Toronto After Dark 2012 Review: Inbred

Every year, Rue Morgue Magazine teams up with the Toronto After Dark Film Festival crew to co-present one film during TADFF. This year, that film was Inbred, from UK Director Alex Chandon (Cradle of Fear). Unlike previous years’ Cinemacbre screenings during TADFF, this film wasn’t one that was squarely on my radar. Though I had heard a lot of buzz about it online – mostly relating to its violence and gore – I just never bothered to go digging for more info. Well, as it turns out, the violence and gore in the film is really the only reason to watch Inbred, and while it certainly delivers the juicy stuff by the bucketload, the rest of the film is an exercise in grueling mediocrity.

Inbred’s premise is simple: A group of troubled teens head to the rural countryside with their caretakers to try and fix up an old house, where they will be vacationing. After arriving and doing some work, they decide to head to the local pub to get some food and drink. Well, as it turns out, that establishment is filled with hillbilly-type townsfolk who make it quite clear, from the moment the group enters the bar, that they don’t take too kindly to outsiders. In true horror movie fashion, things escalate until the group eventually finds themselves being hunted down by the townsfolk and forced to participate in a public show where they are dispatched, one by one, in gruesome ways. Once they realize what is really going on here, the remaining group tries to escape the town before they become the evening’s entertainment.

Right off the bat, I want to make it clear that I realize that Inbred is not trying to be a smart film. It exists solely to shock and illicit laughs with what can only be described as potty humor taken to the most extreme. As such, I have no problem with its premise, or its explicit content, which is obviously meant to be as offensive as possible. Instead, my problem is that, for a movie that clearly revels in using character archetypes to define its would-be victims and their killers, it spends way too long setting up the story and introducing us to characters that we know are just going to end up as cannon fodder. We’re not meant to like these characters, or to care about them, so why bother wasting time? Eventually, once the madness starts, and the blood begins to flow, things pick up, but by then, the film had lost my attention. Essentially, the entire first act could be reduced to about 10 minutes or so, and the film wouldn’t lose anything.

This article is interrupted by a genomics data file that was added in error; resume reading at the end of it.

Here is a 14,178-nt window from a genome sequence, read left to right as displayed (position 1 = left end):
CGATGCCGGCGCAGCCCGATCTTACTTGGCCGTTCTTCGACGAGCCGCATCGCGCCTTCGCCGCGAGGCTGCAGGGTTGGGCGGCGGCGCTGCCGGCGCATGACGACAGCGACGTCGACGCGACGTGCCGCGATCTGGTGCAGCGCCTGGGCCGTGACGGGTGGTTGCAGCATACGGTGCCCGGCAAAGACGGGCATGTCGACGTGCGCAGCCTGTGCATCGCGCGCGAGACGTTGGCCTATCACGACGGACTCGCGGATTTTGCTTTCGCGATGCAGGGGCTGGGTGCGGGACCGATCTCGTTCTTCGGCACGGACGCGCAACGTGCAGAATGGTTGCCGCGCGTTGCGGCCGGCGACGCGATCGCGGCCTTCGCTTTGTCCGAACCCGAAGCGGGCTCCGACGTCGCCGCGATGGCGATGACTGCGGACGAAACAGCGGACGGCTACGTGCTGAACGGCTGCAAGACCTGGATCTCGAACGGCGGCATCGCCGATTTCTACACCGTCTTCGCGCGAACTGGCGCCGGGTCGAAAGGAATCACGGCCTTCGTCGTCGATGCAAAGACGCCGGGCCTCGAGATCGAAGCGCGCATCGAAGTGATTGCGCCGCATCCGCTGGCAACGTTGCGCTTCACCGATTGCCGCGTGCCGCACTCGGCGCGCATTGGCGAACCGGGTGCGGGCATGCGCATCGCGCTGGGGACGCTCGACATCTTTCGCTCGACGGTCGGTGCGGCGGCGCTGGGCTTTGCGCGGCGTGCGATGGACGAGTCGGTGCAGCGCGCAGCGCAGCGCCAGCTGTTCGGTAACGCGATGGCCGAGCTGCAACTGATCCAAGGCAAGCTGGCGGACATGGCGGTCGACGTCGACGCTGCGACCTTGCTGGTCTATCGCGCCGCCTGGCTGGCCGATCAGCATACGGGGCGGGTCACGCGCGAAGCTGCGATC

Speaking of the blood in the film, as I already mentioned, it is here by the truckload, and once it starts, it rarely ever lets up. Heads are demolished, bodies are exploded, limbs are severed, etc. Being that the director obviously meant to give the film a dark, comedic slant, none of it really feels very brutal though, and the majority of violence is played for sick laughs rather than to incite cringing. The effects are passable, and suitably nasty, but I couldn’t help to think that there was too much CGI involved. Given the film’s over-the-top nature, it’s forgivable, and in some cases, it makes the violence even more cartoonish, but it was still distracting at times. Still, gore-hounds will likely find a lot to cheer about in Inbred, and many sections of the crowd were doing just that. For me, though, a film needs more than

At the end of the day, Inbred is what you would get if you crossed Deliverance, 2001 Maniacs, a shoddy knockoff of Rob Zombie’s House of 1000 Corpses, and a Troma film. The main baddy of the film, who literally spends the last 40 minutes or so running around in blackface and spouting obnoxious carnival barker-ish dialog, especially reminded me of a less effective riff on Bill Mosely in Zombie’s film. If that description sounds appealing to you, then you’ll probably eat this up, but for me, it just didn’t do much except elicit a few chuckles here and there, and that’s not enough to make me recommend it to anyone other than diehard gorehounds.

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